Looks Like Zika Virus Is Now An STD Transmitted Through Sex Along With Mosquito Infection

By now you've no doubt heard of the slightly terrifying Zika virus, transmitted by the Aedes mosquito it's been sweeping across Brazil and South America and is thought to be the cause behind thousands of babies being born with underdeveloped brains, and the Guillain-Barré syndrome, a rare condition that causes the immune system to attack nerves.

It is giving people in the USA and Europe worrying thoughts of the 'new Ebola', but up to now it's probably not bothered you too much because it's all happening in South America and just like Ebola, there never really was a threat of it getting to our home shores, so it isn't going to be a worry for you anytime soon, right?

Well actually that's not the case anymore i'm afraid.

The World Health Organisation (WHO) recently declared it an international public health emergency and now there's a case of infection in Dallas, Texas being occuring through sex.

The person who had the infection hadn't traveled to South America themselves but their boyfriend had recently returned from Venezuela. According to NBC DFW:

Dallas County Health and Human Services said the patient was infected after having sexual contact with an individual who developed symptoms after returning from a trip to Venezuela. The individual from Venezuela is also infected with the virus. Both patients have fully recovered from the infection, health officials said Wednesday.

The Dallas County Health and Human Services director Zachary Thompson said that now it's known it can be transmitted through sex, next to abstinence wearing a condom is the most effective way to prevent any STDs spreading.

Although it's an alarming development it's also worth remembering that, according to the Center for Disease Control and Prevention (CDC), for most people the symptoms are mild and can last from two to seven days. They include fever, rash, joint pain, and conjunctivitis (red eyes).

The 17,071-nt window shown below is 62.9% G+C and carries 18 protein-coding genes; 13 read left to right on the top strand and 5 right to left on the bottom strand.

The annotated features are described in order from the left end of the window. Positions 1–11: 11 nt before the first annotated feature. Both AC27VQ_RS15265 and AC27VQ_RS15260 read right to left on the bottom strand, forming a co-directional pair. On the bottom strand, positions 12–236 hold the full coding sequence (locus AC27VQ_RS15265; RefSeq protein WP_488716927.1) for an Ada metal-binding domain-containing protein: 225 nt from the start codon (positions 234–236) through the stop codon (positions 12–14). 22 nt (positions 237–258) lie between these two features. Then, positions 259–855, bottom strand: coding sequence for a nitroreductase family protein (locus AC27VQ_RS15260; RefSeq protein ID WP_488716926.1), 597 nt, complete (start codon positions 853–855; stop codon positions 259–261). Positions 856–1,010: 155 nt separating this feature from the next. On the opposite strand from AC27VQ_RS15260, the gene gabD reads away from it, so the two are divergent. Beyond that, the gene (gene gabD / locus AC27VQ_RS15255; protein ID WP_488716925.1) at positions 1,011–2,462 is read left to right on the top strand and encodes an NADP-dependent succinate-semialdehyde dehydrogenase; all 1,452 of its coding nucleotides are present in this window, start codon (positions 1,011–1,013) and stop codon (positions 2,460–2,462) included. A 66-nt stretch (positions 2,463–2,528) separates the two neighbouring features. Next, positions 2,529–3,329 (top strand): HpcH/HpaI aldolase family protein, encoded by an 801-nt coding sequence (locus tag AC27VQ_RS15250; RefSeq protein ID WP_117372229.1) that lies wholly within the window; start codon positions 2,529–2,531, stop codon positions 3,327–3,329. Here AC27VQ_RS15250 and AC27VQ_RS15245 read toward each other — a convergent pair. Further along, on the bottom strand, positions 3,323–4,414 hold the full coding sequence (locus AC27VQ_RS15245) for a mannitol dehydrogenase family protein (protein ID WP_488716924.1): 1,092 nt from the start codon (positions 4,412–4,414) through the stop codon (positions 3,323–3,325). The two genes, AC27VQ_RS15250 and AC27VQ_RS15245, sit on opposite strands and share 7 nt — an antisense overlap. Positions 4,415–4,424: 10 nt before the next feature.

Although, Thompson also notes the concern is that 80% of people diagnosed do not show any symptoms, so prevention methods are crucial.

For pregnant women (in any trimester), it's thought it may cause a serious birth defect of the brain called microcephaly, meaning the baby's head is smaller than other babies of a similar age.

Zika virus and an Aedes mosquito

Women in the heavily infected areas like Brazil have been told to avoid getting pregnant and pregnant women in Dallas or the US should avoid traveling to Latin America or endemic countries with the Zika virus.

If you are showing any of the symptoms, or have had unprotected sex with someone who's displaying those symptoms, the advice is to seek medical care ASAP, avoid any more unprotected sex and protect yourself as much as possible from mosquito bites.

Currently there's no medication to treat the Zika virus and no vaccine has been developed yet. The best prevention for getting infected is avoiding mosquito bites, avoiding the heavily infected countries (especially if pregnant), and avoid having unprotected sex with anyone who's visited a heavily infected country.

You can learn more about the Zika virus and prevention advice on the CDC's website.

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